Reflecting changes brought on by emerging online channels, this research builds on the seminal framework (Vakratsas and Ambler, 1999) for studying how advertising works. Using 12 months of data from a prominent German e-commerce retailer, the authors Malte Brettel (RWTH Aachen University, Germany), Jens-Christian Reich and Jose M. Gavilanes (RWTH Aachen University/Boston Consulting Group), and Tessa C. Flatten (TU Dortmund) analyzed four types of advertising stimuli on Facebook to determine their short-term and long-term impact on sales. Those stimuli types are “stream” (news feed) impressions, page views, “Likes,” and user contributions. Access to the data provided an opportunity to integrate a direct-aggregation approach that accounted for time lags between user activity and sales effects. Among other findings, the authors learned that user’s click on “Like” is a strong long-term sales driver, while “stream” impressions have a significantly negative sales impact.

Special Section:
How Neuroscience Works In Advertising

How Reliable Are Neuromarketers’ Measures of Advertising Effectiveness?
Data from Ongoing Research Holds No Common Truth among Vendors
“Buyers … of new neuromarketing methods that potentially can predict advertising effectiveness face a daunting process,” write Duane Varan and Steven Bellman (Murdoch University/Audience Labs), Annie Lang (Indiana University/The Media School), Patrick Barwise, (London Business School), and René Weber (University of California, Santa Barbara). Indeed, these buyers must choose from among what the authors describe as a “confusing range of often proprietary differences in methodology.” In this assessment of vendors’ offerings that were analyzed in the ARF Neuro 1 and Neuro 2 initiatives, Varan and his colleagues call for greater transparency about the constructs measured and methodologies used. “Neuro vendors have cultivated an expectation that their measures are more reliable than traditional measures because they measure neurological and biological processes. The results of the current study question these strong claims and suggest methods that advertisers can use to choose their vendor carefully.” The authors conclude: Greater transparency “will advance the field of consumer neuroscience.”

A Psychophysiological Approach for Measuring Response to Messaging:
How Consumers Emotionally Process Green Advertising
Psychophysiology, briefly, is the study of the relationship between the mind and the body. In this article, the authors—Myriam Martínez-Fiestas (ESAN, Graduate School of Business, Peru), María Isabel Viedma del Jesus, Juan Sánchez-Fernández, and Francisco J. Montoro-Rios (University of Granada, Spain)—investigate whether a message could activate the consumer’s defensive motivational system (resulting in inaction) or the appetitive motivational system (inspiring positive physical action). The findings, the research proposes, would offer evidence as to what type of message is better at provoking the kind of emotion that would increase the potential of such campaigns to elicit positive changes in behavior. And, the authors suggest, these insights “open a line of research to assist the creation of more effective advertising campaigns by offering evidence about what type of stimulation is the most effective to provoke emotion that inspires real behavior changes.”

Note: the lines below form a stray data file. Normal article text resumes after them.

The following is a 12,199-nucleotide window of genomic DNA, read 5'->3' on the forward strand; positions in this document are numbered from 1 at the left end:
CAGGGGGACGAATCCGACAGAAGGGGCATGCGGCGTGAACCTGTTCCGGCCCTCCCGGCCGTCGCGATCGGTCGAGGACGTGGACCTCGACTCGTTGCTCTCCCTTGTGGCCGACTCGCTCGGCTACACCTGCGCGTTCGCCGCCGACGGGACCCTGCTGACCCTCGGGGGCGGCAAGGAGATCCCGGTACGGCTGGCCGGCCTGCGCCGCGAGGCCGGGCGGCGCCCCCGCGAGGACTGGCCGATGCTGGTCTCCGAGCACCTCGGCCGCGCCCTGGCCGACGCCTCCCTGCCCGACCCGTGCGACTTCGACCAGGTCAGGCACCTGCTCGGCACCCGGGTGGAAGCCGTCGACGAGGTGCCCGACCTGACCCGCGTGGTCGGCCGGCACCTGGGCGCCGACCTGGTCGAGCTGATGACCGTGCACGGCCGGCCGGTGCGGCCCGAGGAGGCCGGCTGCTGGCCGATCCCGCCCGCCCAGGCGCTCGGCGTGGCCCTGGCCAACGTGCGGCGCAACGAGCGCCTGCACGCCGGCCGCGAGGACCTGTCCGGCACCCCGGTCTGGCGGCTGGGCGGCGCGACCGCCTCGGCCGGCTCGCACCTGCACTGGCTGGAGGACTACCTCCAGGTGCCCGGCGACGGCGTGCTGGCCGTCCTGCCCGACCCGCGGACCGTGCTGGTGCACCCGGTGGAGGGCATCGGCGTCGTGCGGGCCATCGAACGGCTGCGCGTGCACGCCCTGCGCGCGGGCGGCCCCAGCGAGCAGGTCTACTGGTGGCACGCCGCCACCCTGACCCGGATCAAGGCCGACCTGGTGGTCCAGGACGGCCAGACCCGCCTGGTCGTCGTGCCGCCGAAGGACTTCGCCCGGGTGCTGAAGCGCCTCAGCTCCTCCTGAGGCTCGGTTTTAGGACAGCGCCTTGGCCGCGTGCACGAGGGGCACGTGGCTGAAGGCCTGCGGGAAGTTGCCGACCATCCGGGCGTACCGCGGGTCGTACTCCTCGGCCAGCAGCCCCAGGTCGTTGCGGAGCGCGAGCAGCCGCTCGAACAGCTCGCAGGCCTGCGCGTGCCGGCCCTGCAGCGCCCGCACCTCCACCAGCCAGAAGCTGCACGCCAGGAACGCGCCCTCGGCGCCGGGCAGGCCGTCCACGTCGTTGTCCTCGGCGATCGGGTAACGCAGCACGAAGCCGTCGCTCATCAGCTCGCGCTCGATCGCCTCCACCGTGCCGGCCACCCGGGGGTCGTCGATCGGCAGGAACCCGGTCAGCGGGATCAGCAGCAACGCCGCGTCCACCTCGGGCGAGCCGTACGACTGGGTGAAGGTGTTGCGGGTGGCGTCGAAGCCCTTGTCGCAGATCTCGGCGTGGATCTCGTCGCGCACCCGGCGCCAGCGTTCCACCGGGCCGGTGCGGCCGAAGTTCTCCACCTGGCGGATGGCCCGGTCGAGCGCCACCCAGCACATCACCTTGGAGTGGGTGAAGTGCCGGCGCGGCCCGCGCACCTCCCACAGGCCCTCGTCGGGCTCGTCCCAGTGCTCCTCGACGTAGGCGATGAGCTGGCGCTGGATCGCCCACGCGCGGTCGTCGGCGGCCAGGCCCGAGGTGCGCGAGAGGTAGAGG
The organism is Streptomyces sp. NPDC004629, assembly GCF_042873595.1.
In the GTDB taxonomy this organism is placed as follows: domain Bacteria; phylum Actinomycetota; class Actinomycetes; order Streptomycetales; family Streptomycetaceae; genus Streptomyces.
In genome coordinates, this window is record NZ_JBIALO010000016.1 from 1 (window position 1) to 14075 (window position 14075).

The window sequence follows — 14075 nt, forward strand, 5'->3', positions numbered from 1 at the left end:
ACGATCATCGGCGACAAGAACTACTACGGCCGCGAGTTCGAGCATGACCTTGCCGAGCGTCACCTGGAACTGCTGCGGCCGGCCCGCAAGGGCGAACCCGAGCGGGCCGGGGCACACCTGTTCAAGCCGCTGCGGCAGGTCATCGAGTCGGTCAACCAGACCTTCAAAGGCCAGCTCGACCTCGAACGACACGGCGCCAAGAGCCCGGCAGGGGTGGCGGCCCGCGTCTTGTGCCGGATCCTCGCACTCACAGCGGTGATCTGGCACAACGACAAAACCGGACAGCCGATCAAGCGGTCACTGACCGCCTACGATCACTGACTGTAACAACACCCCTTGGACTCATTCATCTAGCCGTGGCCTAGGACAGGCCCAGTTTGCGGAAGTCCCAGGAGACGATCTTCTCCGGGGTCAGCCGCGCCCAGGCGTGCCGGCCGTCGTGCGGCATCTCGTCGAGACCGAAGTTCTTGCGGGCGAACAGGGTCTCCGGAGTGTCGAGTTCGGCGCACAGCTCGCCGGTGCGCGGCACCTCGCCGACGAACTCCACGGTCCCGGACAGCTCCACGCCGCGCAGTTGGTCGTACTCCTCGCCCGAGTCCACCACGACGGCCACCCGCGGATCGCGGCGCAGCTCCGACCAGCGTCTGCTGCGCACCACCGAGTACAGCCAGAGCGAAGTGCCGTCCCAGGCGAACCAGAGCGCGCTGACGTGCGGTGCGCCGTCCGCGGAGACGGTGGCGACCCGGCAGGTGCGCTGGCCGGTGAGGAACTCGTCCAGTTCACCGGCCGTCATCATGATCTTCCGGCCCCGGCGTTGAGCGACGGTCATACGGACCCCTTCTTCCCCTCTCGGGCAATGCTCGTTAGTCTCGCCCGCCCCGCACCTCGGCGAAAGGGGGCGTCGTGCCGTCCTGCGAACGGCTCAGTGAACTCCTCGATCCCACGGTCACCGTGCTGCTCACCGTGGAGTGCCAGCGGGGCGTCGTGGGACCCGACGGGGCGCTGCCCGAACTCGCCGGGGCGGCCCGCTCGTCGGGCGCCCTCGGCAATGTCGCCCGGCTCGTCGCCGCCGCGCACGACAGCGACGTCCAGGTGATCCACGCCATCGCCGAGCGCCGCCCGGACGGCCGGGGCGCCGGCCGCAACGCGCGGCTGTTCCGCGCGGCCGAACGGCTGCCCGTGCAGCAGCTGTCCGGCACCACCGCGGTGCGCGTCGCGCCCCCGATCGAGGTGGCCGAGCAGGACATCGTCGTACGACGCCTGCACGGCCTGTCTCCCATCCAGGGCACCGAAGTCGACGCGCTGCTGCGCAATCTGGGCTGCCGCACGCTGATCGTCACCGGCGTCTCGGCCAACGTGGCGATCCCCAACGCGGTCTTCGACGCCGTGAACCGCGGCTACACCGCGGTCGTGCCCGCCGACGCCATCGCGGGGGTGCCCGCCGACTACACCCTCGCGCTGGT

Visual Processing and Need for Cognition Can Enhance Event-Sponsorship Outcomes:
How Sporting Event Sponsorships Benefit from the Way Attendees Process Them
Are targeted consumers making the right connection between the sporting event and the sponsor? Angeline G. Close (The University of Texas at Austin), Russell Lacey (Xavier University), and T. Bettina Cornwell (University of Oregon) studied the way attendees visually and cognitively process sponsorship at sporting events, specifically, professional tennis. One factor, “need for cognition” is a personality variable that reflects the extent to which consumers engage in and enjoy effortful cognitive activities. Using tools of neuroscience, the researchers found that “individual differences in visual processing and need for cognition played significant roles in how an attendee perceived the sponsor’s products.” Furthermore, they add, overall results of this study “showed how attendees who rated the event as ‘higher quality’ had a higher attitude toward the sponsor’s products that were showcased at the tournament. That relationship was moderated by visual-processing style; that is, attendees who were visual processors showed an especially strong link from event quality to enhanced attitude.”

The Power of Direct Context as Revealed by Eye Tracking:
A Model Tracks Relative Attention to Competing Editorial and Promotional Content
Using eye tracking technology, Edith G. Smit and Sophie C. Boerman (University of Amsterdam), and Lex van Meurs (GfK/Netherlands) analyzed the way consumers view advertisements on a printed magazine “spread” (that opens up to two consecutive pages). Their focus was on “direct context”— the entire content an observer can view at the same time he or she views an advertisement. Expanding on earlier research, they focused on fixations within an advertisement during the first five seconds and attention paid to the combined main elements of an advertisement. And, among other findings, the researchers upended a key tenet of magazine publishing—that the top half of a right-hand page is the most desirable advertising position. In fact, they found: “Although the top of the page traditionally has been regarded as the most effective placement for an advertisement, the current study showed the opposite: Eye fixations were drawn to the bottom of the page.” Further, “context characteristics appeared to influence the visual attention paid to magazine advertisements, especially visual attention paid to the three main elements of advertisements: color, page, and the amount of text in the direct context…”. The color red, for example, “directs less attention to the main elements of the advertisement and more to the context.” Underscoring the theme of this special section of JAR, this study demonstrates how fully new neurologically empowered tools can offer a fresh look at the way we understand and use legacy media.